The really bad stuff was north of us as it moved across the state. We saw countless images of tremendous flooding, particularly to our west where the biggest concentration of rain had fallen. For most of our week out by the Atlantic Ocean, even though we got off pretty easy, we still felt Debby's effects in the form of cloudy days, intermittent showers, and a thunderstorm or two. We showed our defiance by still going out to the beach every day, if only for an hour.
It's been fairly stormy this past week back at home. On Tuesday, our area was under a tornado warning for a brief amount of time. This morning as I type, we're bracing for a thunderstorm. This after long stretches where we've received no rain at all and one of the trees in our yard, just planted a few months ago, has required vigilant watering as a result. In that sense this storm, and others that will come, will be received as a blessing.
I've been catching up on my Mars Hill Bible Church podcasts this week. They've been moving through the book of Acts for what seems like forever, and Shane Hipps just did a two-parter based on Acts 17, where Paul and Silas sing hymns in jail, share the gospel with the jailer and his family, and make the Roman authorities walk them out of the prison themselves once it is discovered that they're Roman citizens. His refrain during these teachings was that when it seems like things are falling apart, things really may be falling together. Paul and Silas were beaten and thrown in prison, but then were able to meet the jailer and engage in a public witness of justice against Rome.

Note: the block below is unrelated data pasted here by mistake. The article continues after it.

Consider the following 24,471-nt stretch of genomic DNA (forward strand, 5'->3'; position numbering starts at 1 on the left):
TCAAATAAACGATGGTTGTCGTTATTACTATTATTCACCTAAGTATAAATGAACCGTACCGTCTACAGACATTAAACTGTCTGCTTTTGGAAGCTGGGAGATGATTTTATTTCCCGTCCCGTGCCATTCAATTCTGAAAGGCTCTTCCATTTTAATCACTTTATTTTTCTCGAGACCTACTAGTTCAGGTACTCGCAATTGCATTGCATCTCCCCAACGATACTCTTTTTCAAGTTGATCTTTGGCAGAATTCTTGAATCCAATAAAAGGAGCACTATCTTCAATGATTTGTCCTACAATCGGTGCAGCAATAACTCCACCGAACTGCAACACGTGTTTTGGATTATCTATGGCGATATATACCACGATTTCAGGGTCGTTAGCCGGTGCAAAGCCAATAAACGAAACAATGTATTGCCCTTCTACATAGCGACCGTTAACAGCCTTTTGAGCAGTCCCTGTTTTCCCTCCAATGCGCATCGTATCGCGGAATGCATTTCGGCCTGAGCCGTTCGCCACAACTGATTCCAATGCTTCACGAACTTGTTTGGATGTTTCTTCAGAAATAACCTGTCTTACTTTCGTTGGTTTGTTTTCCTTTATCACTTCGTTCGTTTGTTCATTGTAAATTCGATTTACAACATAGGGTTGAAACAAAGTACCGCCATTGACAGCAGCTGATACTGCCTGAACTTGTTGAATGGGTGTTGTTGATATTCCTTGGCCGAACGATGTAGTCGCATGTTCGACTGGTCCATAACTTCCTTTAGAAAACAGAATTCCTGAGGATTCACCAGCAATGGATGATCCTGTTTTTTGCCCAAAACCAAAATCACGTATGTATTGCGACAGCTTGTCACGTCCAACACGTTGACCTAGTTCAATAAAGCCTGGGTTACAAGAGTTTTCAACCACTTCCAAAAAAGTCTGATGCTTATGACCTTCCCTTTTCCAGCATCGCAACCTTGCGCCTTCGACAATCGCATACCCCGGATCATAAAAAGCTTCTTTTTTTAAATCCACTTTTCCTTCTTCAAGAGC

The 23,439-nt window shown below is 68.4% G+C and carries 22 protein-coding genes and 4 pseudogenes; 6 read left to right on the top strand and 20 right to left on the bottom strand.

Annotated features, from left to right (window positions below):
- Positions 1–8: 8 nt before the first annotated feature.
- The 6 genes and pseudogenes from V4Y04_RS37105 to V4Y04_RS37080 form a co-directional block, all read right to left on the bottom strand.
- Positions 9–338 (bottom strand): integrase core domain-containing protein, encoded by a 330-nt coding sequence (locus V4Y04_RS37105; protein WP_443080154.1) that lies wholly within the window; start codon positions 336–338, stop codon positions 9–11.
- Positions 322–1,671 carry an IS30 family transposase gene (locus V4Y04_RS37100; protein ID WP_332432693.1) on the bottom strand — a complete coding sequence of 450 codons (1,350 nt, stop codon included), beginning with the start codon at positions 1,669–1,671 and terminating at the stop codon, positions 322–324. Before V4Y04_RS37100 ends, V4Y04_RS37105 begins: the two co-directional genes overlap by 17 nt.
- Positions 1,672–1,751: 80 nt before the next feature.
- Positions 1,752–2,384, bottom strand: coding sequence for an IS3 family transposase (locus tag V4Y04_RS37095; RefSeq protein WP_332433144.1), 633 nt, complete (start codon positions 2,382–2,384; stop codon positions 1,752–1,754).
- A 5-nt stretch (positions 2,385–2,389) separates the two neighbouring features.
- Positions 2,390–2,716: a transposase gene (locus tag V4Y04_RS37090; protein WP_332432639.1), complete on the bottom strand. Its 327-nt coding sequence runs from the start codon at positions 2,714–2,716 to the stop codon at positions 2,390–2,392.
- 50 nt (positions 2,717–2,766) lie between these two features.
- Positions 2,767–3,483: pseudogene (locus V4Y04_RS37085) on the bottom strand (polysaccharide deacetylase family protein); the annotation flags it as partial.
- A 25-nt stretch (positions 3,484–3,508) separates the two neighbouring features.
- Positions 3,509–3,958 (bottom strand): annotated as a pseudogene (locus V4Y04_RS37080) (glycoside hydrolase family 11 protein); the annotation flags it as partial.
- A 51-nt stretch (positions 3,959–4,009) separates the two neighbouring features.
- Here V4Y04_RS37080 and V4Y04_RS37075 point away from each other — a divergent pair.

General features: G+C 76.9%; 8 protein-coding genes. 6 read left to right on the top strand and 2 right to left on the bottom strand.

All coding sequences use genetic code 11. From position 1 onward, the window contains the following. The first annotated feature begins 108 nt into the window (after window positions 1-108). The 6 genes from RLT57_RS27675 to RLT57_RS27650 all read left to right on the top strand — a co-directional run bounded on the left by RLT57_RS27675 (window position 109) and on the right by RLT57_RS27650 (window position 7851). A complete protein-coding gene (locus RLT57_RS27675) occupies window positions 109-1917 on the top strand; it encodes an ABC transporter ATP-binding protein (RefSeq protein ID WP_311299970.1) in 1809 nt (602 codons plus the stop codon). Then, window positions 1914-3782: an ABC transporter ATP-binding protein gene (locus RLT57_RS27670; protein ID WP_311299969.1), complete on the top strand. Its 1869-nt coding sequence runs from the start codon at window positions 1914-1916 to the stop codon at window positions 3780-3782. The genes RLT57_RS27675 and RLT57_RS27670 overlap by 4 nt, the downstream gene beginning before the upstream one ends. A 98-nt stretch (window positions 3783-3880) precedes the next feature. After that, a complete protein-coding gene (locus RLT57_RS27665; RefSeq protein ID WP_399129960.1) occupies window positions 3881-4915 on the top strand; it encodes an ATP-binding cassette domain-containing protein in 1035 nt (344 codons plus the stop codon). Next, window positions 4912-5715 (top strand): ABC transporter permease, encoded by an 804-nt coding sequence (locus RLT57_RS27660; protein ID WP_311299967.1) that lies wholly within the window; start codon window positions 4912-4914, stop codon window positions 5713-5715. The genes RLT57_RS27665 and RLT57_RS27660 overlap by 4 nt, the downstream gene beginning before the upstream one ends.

Some people's lives are more stormy than others. Some people's lives seem to be falling apart constantly. It may be that we are like our tree craving water; craving relief. And strangely enough, it may be the storm that helps things come together; that breaks us out of routines or habits that are limiting us rather than giving us life.
It may be the storm that ends up giving us what we need.